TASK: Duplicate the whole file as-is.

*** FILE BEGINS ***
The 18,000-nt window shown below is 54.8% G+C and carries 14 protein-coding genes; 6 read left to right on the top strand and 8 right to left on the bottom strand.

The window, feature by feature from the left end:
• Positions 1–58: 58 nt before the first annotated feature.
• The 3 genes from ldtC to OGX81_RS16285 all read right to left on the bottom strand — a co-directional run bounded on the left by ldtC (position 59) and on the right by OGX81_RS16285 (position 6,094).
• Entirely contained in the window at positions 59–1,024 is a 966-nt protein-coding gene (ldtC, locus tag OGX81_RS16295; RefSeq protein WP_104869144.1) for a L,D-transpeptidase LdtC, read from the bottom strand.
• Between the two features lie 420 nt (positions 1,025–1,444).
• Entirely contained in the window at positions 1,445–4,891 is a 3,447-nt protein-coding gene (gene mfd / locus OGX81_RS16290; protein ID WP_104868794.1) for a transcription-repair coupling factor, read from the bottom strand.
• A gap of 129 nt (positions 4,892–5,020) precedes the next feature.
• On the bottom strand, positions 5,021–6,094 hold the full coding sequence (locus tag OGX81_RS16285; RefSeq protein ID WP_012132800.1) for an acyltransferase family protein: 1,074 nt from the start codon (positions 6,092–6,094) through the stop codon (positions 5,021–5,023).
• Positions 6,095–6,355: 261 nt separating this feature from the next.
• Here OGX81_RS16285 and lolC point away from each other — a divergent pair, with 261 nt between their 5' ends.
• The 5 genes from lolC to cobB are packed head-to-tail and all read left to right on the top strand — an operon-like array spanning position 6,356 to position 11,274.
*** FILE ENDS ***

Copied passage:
The 18,000-nt window shown below is 54.8% G+C and carries 14 protein-coding genes; 6 read left to right on the top strand and 8 right to left on the bottom strand.

The window, feature by feature from the left end:
• Positions 1–58: 58 nt before the first annotated feature.
• The 3 genes from ldtC to OGX81_RS16285 all read right to left on the bottom strand — a co-directional run bounded on the left by ldtC (position 59) and on the right by OGX81_RS16285 (position 6,094).
• Entirely contained in the window at positions 59–1,024 is a 966-nt protein-coding gene (ldtC, locus tag OGX81_RS16295; RefSeq protein WP_104869144.1) for a L,D-transpeptidase LdtC, read from the bottom strand.
• Between the two features lie 420 nt (positions 1,025–1,444).
• Entirely contained in the window at positions 1,445–4,891 is a 3,447-nt protein-coding gene (gene mfd / locus OGX81_RS16290; protein ID WP_104868794.1) for a transcription-repair coupling factor, read from the bottom strand.
• A gap of 129 nt (positions 4,892–5,020) precedes the next feature.
• On the bottom strand, positions 5,021–6,094 hold the full coding sequence (locus tag OGX81_RS16285; RefSeq protein ID WP_012132800.1) for an acyltransferase family protein: 1,074 nt from the start codon (positions 6,092–6,094) through the stop codon (positions 5,021–5,023).
• Positions 6,095–6,355: 261 nt separating this feature from the next.
• Here OGX81_RS16285 and lolC point away from each other — a divergent pair, with 261 nt between their 5' ends.
• The 5 genes from lolC to cobB are packed head-to-tail and all read left to right on the top strand — an operon-like array spanning position 6,356 to position 11,274.